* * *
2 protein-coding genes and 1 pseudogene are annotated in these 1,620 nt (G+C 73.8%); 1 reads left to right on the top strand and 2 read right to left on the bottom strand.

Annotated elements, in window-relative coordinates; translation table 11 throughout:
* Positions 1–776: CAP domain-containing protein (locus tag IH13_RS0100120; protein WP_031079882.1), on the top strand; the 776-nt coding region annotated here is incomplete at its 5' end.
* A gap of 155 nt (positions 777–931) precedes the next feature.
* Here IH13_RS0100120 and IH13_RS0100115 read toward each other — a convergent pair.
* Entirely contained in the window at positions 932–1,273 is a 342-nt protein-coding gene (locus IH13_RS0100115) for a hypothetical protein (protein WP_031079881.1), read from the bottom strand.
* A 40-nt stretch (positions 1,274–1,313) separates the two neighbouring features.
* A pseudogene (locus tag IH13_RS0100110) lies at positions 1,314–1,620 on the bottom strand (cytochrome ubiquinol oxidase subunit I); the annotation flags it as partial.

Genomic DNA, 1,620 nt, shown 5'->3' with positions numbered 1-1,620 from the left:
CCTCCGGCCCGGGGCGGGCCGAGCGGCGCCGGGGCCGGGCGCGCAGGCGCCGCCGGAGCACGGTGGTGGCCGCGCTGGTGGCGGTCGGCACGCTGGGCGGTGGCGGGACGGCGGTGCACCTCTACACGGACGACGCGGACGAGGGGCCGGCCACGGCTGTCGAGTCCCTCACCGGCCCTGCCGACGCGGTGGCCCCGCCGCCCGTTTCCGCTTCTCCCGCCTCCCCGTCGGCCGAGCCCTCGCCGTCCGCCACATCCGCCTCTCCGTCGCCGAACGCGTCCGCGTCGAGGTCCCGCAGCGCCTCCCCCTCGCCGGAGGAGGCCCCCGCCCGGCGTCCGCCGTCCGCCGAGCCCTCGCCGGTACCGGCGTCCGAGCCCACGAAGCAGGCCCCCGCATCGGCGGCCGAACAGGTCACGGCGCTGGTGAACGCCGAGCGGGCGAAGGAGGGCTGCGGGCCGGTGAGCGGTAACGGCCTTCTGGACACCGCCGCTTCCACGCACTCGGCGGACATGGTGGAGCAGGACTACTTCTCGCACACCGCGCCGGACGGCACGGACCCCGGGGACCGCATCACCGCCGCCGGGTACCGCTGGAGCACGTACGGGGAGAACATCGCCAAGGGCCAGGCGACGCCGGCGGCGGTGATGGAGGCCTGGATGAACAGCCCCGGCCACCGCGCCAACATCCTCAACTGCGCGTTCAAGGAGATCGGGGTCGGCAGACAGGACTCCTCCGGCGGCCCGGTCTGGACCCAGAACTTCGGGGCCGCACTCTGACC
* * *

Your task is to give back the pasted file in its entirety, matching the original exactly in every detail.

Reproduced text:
2 protein-coding genes and 1 pseudogene are annotated in these 1,620 nt (G+C 73.8%); 1 reads left to right on the top strand and 2 read right to left on the bottom strand.

Annotated elements, in window-relative coordinates; translation table 11 throughout:
* Positions 1–776: CAP domain-containing protein (locus tag IH13_RS0100120; protein WP_031079882.1), on the top strand; the 776-nt coding region annotated here is incomplete at its 5' end.
* A gap of 155 nt (positions 777–931) precedes the next feature.
* Here IH13_RS0100120 and IH13_RS0100115 read toward each other — a convergent pair.
* Entirely contained in the window at positions 932–1,273 is a 342-nt protein-coding gene (locus IH13_RS0100115) for a hypothetical protein (protein WP_031079881.1), read from the bottom strand.
* A 40-nt stretch (positions 1,274–1,313) separates the two neighbouring features.
* A pseudogene (locus tag IH13_RS0100110) lies at positions 1,314–1,620 on the bottom strand (cytochrome ubiquinol oxidase subunit I); the annotation flags it as partial.

Genomic DNA, 1,620 nt, shown 5'->3' with positions numbered 1-1,620 from the left:
CCTCCGGCCCGGGGCGGGCCGAGCGGCGCCGGGGCCGGGCGCGCAGGCGCCGCCGGAGCACGGTGGTGGCCGCGCTGGTGGCGGTCGGCACGCTGGGCGGTGGCGGGACGGCGGTGCACCTCTACACGGACGACGCGGACGAGGGGCCGGCCACGGCTGTCGAGTCCCTCACCGGCCCTGCCGACGCGGTGGCCCCGCCGCCCGTTTCCGCTTCTCCCGCCTCCCCGTCGGCCGAGCCCTCGCCGTCCGCCACATCCGCCTCTCCGTCGCCGAACGCGTCCGCGTCGAGGTCCCGCAGCGCCTCCCCCTCGCCGGAGGAGGCCCCCGCCCGGCGTCCGCCGTCCGCCGAGCCCTCGCCGGTACCGGCGTCCGAGCCCACGAAGCAGGCCCCCGCATCGGCGGCCGAACAGGTCACGGCGCTGGTGAACGCCGAGCGGGCGAAGGAGGGCTGCGGGCCGGTGAGCGGTAACGGCCTTCTGGACACCGCCGCTTCCACGCACTCGGCGGACATGGTGGAGCAGGACTACTTCTCGCACACCGCGCCGGACGGCACGGACCCCGGGGACCGCATCACCGCCGCCGGGTACCGCTGGAGCACGTACGGGGAGAACATCGCCAAGGGCCAGGCGACGCCGGCGGCGGTGATGGAGGCCTGGATGAACAGCCCCGGCCACCGCGCCAACATCCTCAACTGCGCGTTCAAGGAGATCGGGGTCGGCAGACAGGACTCCTCCGGCGGCCCGGTCTGGACCCAGAACTTCGGGGCCGCACTCTGACC